Lowlands in Bolivia means hot temperatures. At this time of year some 35°C need to be expected at least.
Parque Nacional Madidi
Our first day into the Madidi rain forest started with an 8 hour boat trip along the Río Tuichi starting in Rurrenabaque. It was raining all day at 20°C. Not exactly what we had expected. Everything was soaking wet and never really dried up for the next couple of days in this humid climate.
While animals are hard to spot in the dense forest, the flora is beautiful and impressive.
On the way east we stopped at Chuchini Reserve near Trinidad and took a boat trip on Río Ibare down to Río Mamoré (which ends up in the Amazon at some point north). We spotted some pink river dolphins (impossible to picture) and a few other animals.
As soon as we took the turnoff in San Ramon, it felt like being in another world, or at least another country. Every village name starts with "San", the houses look better, the landscape predominantely consists of small hills. As a consequence the road takes more turns (as opposed to the flat straight lines in the rest of the lowlands) and is in perfect condition for endless miles. A rare sight in Bolivia where the roads hardly ever remain as intended for more than a mile.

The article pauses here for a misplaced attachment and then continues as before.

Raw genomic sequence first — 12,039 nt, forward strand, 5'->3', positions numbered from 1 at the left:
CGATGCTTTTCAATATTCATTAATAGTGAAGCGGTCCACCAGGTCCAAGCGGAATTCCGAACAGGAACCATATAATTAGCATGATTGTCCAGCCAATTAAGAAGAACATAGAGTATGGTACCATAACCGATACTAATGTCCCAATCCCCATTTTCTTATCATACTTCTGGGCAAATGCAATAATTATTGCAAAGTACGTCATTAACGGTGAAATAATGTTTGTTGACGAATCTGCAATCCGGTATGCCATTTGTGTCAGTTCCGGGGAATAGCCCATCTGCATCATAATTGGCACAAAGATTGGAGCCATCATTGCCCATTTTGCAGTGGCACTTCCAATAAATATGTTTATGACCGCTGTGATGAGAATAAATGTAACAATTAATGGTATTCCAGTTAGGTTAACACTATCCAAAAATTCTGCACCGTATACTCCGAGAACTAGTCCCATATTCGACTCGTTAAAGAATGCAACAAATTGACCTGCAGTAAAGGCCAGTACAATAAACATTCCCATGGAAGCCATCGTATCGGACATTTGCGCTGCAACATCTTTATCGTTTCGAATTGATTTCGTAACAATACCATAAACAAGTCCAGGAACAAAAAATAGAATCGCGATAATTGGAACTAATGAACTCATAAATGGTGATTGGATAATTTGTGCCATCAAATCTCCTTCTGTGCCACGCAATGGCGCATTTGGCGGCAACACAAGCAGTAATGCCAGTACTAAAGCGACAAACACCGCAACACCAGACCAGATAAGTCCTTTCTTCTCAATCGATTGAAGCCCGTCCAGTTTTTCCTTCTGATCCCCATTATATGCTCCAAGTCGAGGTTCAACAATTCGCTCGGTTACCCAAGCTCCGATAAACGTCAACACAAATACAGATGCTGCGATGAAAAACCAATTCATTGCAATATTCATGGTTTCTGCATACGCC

In this region a number of Jesuit missions had been established in the 18th century and many of them have been restored in the late 20th century. These churches are mainly built from wood and look distinctly different than anything else in South America.
The entire country is fully decorated with propaganda for Evo Morales who aims to be reelected for president this weekend. Demonstrations like these are rumored to pay for people to attend.
Propaganda for the opposition is a rare sight but does exist.
The road from San Ignacio de Velasco to Brazil is a typical jungle dirt road which goes in a pretty straight line along the border.
The border crossing was an almost too relaxed experience. The Bolivian military standing at the border would just let us pass through without further ado and without any clue as to where the migration office is located. So we had to turn around and find the migration and customs offices on different ends of the town some 5 miles before the border. Similar story on the Brazilian side where the customs office had already closed by 4:45pm. So we spent the night at a lonely bar at the border, got our vehicle imported the next morning and got our entry stamps in Cáceres an hour's drive from the border.